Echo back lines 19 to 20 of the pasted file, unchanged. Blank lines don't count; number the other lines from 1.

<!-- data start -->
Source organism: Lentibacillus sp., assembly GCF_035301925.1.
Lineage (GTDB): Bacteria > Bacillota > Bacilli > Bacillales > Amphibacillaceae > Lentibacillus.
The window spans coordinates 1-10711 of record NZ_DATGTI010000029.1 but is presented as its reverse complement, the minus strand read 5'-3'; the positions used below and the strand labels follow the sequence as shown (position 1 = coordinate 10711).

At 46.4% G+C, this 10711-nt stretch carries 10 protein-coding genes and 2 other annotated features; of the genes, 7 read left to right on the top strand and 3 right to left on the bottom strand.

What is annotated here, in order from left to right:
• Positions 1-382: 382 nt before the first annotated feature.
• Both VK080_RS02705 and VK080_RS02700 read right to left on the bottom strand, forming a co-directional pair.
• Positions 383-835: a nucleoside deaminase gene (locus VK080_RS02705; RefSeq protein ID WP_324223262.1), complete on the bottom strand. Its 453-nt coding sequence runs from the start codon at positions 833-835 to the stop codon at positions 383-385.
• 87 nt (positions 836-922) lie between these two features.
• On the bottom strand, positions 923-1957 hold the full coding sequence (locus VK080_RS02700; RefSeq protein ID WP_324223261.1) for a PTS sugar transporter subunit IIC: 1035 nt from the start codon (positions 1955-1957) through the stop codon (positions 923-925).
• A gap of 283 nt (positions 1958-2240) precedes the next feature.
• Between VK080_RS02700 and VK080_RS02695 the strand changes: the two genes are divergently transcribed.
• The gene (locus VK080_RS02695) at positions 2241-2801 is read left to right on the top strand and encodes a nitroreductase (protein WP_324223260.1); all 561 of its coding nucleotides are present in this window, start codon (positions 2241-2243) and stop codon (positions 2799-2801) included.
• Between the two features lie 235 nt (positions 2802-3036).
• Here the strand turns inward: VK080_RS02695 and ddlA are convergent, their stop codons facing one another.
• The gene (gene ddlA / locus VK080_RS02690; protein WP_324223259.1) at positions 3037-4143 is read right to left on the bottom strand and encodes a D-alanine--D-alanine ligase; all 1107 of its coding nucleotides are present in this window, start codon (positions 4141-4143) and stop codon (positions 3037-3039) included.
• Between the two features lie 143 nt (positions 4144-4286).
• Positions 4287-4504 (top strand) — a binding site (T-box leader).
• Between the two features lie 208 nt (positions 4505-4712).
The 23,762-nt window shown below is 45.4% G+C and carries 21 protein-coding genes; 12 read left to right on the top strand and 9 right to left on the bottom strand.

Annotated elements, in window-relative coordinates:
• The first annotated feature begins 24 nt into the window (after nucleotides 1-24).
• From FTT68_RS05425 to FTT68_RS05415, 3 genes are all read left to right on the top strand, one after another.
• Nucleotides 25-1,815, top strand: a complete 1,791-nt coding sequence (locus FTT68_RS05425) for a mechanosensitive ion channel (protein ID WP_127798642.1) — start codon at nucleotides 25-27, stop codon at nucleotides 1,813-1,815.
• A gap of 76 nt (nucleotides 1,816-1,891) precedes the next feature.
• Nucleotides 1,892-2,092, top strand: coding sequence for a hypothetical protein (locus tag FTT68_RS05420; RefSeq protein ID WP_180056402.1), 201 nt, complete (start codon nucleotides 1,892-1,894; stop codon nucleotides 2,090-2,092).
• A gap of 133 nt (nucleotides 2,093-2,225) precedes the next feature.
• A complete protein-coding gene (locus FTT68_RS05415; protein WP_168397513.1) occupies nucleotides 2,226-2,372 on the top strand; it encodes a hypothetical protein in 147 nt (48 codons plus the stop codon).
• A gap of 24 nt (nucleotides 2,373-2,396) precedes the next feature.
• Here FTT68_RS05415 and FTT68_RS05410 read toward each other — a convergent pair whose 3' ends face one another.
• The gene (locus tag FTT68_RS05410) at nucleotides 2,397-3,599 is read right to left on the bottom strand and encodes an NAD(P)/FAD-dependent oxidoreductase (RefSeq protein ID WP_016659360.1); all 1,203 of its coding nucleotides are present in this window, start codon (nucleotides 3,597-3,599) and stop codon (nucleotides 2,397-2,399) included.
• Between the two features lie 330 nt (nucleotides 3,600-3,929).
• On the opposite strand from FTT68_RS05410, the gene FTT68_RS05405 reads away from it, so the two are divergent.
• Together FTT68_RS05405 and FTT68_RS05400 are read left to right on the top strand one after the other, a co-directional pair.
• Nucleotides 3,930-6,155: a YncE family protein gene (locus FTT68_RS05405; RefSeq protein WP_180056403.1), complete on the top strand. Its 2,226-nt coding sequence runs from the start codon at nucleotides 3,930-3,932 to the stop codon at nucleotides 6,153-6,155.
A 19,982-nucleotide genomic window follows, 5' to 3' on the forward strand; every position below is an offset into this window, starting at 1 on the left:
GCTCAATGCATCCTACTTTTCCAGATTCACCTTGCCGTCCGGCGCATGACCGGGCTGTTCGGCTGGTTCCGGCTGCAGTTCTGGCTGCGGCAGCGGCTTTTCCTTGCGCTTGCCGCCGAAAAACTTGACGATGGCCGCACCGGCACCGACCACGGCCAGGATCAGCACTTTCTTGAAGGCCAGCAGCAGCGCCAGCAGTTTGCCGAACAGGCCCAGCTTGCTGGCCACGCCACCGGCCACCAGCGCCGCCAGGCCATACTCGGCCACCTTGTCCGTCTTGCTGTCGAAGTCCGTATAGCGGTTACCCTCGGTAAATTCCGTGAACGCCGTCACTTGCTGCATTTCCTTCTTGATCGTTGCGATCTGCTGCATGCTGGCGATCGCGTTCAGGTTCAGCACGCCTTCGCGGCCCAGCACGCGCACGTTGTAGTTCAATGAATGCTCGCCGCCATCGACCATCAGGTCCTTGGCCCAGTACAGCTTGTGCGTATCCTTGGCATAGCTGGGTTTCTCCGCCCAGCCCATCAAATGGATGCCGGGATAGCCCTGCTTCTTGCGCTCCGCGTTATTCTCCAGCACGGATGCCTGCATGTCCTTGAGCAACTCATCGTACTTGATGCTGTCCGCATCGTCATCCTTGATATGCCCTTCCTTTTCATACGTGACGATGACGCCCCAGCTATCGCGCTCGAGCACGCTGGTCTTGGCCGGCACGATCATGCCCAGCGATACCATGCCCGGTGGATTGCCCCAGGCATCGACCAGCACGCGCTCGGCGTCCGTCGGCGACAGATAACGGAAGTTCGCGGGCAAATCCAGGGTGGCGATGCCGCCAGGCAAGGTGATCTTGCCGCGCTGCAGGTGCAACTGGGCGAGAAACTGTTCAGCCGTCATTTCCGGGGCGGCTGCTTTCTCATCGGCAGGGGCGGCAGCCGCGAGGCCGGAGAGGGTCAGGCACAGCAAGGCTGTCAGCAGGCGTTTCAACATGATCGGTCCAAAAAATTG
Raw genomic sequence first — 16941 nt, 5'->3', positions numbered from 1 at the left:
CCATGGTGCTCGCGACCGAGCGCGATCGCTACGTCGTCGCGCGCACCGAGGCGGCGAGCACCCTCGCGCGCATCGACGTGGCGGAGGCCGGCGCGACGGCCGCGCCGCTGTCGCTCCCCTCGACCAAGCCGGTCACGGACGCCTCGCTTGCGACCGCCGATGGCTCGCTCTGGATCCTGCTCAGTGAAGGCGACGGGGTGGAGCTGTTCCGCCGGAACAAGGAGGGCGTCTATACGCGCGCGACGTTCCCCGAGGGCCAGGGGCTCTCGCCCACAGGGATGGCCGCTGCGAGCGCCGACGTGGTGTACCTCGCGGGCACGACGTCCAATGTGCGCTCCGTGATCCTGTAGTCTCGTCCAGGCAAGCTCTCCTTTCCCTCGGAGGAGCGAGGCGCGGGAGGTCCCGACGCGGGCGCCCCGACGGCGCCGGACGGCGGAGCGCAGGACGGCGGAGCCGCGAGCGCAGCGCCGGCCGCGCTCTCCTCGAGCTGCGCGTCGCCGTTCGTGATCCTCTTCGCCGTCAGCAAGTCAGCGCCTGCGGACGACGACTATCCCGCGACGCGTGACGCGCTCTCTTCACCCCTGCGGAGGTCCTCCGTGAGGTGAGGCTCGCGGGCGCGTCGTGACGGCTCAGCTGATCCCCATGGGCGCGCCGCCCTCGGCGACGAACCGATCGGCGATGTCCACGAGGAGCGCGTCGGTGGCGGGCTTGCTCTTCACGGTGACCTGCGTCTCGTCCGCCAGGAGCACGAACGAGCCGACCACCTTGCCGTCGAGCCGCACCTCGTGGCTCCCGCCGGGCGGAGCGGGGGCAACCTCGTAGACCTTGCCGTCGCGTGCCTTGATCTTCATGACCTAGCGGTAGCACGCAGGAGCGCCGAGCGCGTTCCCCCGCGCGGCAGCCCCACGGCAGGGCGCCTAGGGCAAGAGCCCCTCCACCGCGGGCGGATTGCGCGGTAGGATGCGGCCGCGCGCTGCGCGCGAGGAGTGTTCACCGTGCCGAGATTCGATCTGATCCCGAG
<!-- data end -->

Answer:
• Between the two features lie 208 nt (positions 4505-4712).
The 23,762-nt window shown below is 45.4% G+C and carries 21 protein-coding genes; 12 read left to right on the top strand and 9 right to left on the bottom strand.